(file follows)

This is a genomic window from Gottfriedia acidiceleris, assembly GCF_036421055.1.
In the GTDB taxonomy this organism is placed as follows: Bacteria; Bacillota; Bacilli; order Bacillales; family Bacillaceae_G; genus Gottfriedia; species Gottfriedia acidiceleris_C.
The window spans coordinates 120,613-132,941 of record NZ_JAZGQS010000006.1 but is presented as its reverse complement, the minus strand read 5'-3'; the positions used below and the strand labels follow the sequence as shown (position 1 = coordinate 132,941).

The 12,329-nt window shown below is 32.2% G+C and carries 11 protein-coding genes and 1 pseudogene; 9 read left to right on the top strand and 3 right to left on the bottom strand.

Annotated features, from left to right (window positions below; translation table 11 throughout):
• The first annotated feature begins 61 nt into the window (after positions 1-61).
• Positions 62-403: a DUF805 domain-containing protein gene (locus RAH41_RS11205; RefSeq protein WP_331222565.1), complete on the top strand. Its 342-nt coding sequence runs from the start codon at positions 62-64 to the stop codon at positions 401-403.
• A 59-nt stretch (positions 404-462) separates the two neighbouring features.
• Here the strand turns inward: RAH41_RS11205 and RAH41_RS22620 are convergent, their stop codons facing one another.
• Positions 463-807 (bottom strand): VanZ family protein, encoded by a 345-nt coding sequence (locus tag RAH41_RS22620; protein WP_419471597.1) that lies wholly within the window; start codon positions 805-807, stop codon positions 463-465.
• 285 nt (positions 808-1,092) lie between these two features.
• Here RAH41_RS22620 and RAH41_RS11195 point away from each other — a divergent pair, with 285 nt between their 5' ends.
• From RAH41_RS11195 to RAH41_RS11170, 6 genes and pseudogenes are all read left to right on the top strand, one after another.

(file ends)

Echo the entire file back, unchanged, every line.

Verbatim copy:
This is a genomic window from Gottfriedia acidiceleris, assembly GCF_036421055.1.
In the GTDB taxonomy this organism is placed as follows: Bacteria; Bacillota; Bacilli; order Bacillales; family Bacillaceae_G; genus Gottfriedia; species Gottfriedia acidiceleris_C.
The window spans coordinates 120,613-132,941 of record NZ_JAZGQS010000006.1 but is presented as its reverse complement, the minus strand read 5'-3'; the positions used below and the strand labels follow the sequence as shown (position 1 = coordinate 132,941).

The 12,329-nt window shown below is 32.2% G+C and carries 11 protein-coding genes and 1 pseudogene; 9 read left to right on the top strand and 3 right to left on the bottom strand.

Annotated features, from left to right (window positions below; translation table 11 throughout):
• The first annotated feature begins 61 nt into the window (after positions 1-61).
• Positions 62-403: a DUF805 domain-containing protein gene (locus RAH41_RS11205; RefSeq protein WP_331222565.1), complete on the top strand. Its 342-nt coding sequence runs from the start codon at positions 62-64 to the stop codon at positions 401-403.
• A 59-nt stretch (positions 404-462) separates the two neighbouring features.
• Here the strand turns inward: RAH41_RS11205 and RAH41_RS22620 are convergent, their stop codons facing one another.
• Positions 463-807 (bottom strand): VanZ family protein, encoded by a 345-nt coding sequence (locus tag RAH41_RS22620; protein WP_419471597.1) that lies wholly within the window; start codon positions 805-807, stop codon positions 463-465.
• 285 nt (positions 808-1,092) lie between these two features.
• Here RAH41_RS22620 and RAH41_RS11195 point away from each other — a divergent pair, with 285 nt between their 5' ends.
• From RAH41_RS11195 to RAH41_RS11170, 6 genes and pseudogenes are all read left to right on the top strand, one after another.